Earth Day: Experience it every day
“No litterers allowed,” stated the sign I drew up with peace signs and flowers with extra power that adorned my bedroom door as a kid. Growing up, I was a litter patrol lady. Toss a banana out the window? You were going to face the wrath of a 6-year-old. Leave a soda can at the park? Oh my, a mistake you don’t want to make. My cousins would purposely provoke such opportunities for nothing more than to get the entertaining spiel of keeping the Earth safe from a 6-year-old. I encouraged institutionalizing recycling in our household and double-checked trash cans to make sure recycling objects didn’t make their way into the wrong places.
The Waving Girl
She was born on land, but her soul was given life from her love of the sea and the lives it carried. Her journey started simply and ended sentimentally. During the in-between, she was the symbol of home to the hearts of maritime travelers: At night, she was the illumination of guidance. At morn, she was the breeze the sea gently exhaled. For 44 years, she was ingrained with the Savannah River’s sand — just as she was ingrained in the minds who witnessed her waving handkerchief interrupt a sun ray’s storyline. S
Never too late for April Fool’s Day
This will be my last column for the [friday] section, as Kokomantis has been promoted from corner-side spectator to Lifestyle Editor ... Just kidding, late April Fool’s Day joke! I look forward to writing my column every week just like I look forward to my favorite “holiday” every year. For 364 days, I plan pranks of all varieties for my beloved day that’s dedicated to flipping my family and friends out.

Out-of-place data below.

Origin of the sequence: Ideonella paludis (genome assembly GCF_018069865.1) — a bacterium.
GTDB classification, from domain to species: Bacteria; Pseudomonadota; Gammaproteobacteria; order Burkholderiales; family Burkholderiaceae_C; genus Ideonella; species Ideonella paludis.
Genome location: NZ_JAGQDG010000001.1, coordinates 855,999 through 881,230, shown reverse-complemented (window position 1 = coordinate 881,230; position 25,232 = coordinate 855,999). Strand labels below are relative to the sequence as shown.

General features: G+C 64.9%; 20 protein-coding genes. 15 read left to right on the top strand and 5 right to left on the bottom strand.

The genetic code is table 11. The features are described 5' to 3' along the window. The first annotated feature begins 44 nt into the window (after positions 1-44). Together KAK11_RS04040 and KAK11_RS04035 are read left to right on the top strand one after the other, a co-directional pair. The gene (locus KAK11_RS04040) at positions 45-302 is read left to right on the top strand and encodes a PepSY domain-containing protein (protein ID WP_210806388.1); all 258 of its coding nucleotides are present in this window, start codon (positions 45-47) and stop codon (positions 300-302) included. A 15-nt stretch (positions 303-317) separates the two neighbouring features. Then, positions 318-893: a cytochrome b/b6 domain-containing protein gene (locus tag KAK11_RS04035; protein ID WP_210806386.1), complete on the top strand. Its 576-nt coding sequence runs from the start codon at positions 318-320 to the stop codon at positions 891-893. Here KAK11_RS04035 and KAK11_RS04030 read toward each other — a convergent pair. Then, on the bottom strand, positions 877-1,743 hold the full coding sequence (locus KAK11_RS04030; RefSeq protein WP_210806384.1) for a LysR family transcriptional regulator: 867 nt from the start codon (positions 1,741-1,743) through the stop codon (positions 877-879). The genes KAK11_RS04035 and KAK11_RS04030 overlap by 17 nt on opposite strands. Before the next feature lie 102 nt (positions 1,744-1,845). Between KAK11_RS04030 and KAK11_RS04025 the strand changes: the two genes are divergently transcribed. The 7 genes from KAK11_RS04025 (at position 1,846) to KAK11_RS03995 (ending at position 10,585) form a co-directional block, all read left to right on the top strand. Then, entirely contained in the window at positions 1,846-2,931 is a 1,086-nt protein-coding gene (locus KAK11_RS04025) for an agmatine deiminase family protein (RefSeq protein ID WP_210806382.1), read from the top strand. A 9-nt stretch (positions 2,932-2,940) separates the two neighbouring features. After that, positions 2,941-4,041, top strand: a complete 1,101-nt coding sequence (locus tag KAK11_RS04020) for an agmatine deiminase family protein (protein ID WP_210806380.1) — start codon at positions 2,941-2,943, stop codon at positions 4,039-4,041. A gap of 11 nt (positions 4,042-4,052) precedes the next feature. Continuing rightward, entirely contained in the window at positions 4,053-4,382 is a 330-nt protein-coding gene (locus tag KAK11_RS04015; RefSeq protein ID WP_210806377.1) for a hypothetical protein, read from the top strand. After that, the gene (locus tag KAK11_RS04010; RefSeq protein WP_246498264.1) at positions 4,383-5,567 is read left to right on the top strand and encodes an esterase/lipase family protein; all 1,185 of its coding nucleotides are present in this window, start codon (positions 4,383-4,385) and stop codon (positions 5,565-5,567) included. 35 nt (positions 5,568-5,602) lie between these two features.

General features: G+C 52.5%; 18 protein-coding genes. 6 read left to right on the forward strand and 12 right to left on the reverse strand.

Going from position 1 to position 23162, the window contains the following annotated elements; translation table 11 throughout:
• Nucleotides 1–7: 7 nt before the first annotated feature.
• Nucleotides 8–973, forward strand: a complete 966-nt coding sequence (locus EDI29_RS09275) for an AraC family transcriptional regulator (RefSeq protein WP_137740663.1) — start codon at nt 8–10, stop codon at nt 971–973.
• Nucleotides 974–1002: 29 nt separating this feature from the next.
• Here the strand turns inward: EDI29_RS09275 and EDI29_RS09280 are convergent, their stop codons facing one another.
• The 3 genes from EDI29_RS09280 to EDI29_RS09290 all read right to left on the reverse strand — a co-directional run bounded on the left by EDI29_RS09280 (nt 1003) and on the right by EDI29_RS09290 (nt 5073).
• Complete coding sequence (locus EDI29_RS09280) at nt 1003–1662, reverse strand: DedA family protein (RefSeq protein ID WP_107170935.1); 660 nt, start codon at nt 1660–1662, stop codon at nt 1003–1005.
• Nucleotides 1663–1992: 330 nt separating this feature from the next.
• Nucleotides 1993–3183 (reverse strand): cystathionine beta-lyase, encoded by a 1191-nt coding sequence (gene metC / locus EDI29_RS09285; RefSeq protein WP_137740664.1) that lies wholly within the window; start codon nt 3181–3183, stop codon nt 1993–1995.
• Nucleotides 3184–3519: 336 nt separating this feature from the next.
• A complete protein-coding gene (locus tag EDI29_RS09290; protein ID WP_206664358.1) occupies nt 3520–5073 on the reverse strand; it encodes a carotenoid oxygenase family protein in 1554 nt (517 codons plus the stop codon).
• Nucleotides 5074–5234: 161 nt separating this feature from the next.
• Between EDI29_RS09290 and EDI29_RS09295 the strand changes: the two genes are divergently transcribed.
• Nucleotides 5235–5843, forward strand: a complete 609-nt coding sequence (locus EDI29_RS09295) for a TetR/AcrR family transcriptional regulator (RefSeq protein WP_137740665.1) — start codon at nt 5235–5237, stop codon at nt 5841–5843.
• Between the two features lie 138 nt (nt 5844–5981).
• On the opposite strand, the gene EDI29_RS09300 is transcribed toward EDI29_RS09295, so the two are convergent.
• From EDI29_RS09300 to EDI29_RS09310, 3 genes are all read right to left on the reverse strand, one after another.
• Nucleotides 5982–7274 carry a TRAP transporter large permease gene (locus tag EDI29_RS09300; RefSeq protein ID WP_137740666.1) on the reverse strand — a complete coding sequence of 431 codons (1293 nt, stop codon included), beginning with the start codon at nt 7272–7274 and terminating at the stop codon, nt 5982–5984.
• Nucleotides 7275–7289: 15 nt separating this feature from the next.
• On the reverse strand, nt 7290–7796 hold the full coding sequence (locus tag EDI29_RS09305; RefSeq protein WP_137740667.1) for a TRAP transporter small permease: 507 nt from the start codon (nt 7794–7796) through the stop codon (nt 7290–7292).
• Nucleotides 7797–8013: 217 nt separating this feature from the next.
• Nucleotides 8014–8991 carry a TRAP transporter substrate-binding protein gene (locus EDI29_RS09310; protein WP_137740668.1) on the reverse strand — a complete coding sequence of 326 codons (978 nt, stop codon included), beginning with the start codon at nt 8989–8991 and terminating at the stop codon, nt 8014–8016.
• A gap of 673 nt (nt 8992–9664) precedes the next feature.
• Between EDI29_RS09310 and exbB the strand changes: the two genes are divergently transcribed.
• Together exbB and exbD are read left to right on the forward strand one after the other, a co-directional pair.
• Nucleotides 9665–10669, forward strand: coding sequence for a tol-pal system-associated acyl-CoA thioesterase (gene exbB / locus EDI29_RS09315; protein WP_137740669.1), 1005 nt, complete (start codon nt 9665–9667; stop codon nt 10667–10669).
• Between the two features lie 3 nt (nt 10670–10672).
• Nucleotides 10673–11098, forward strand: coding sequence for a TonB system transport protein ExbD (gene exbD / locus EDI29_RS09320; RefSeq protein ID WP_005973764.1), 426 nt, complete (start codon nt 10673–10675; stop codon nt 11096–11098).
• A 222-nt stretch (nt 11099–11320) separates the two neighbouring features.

The Egg Battle of 1990
Easter may be a time of sugary sweet Peeps and darting for hard-boiled eggs dressed in their Easter Sunday best. For me, it’s been about that and getting back to my roots. Growing up, my family and I nestled into my Pap’s motor home and headed for the mountains of West Virginia – our annual Easter Sunday home for my entire childhood.
As a Hoosier, it’s hard to believe Wednesday night marked my first bracket-building experience. Despite my love for sports, I never got into brackets. I’m a one-team-at-a-time gal so in the fall it’s the Colts; in the winter it’s the Hoosiers; and in the spring and summer I go to baseball games for the people watching and soft pretzels. So, I never learned the pros and cons of other teams and what makes them worthy of winning in a bracket.
Reality is only as deep as our passions
When I was in seventh grade the “Real World” was a reality show I was forbidden to watch. The behaviors flaunted were borderline unfit for TV, let alone a 12-year-old’s eyes. However, that’s what older cousins were for, I suppose, because my remote somehow found its way to MTV a time or two and lessons in how to not live your life ensued. But, today Howard County 7th graders are getting a multifaceted look into life in the “Real World” — and not the kind that encompasses Jell-O wrestling and TV-censored bleeps interrupting 80 percent of a sentence.
You belong among the wildflowers
It’s the kind of lyrics that wreck your heart and warm your heart all at the same time. The melody happily whistles well wishes while the fingertips of yearning for yesteryear slip over each note. It’s the kind of song that sounds like the simplicity of childhood and feels like the rare chance of finding and living a childhood-type happiness — even if the years between now and the date on your birth certificate say you’re an adult.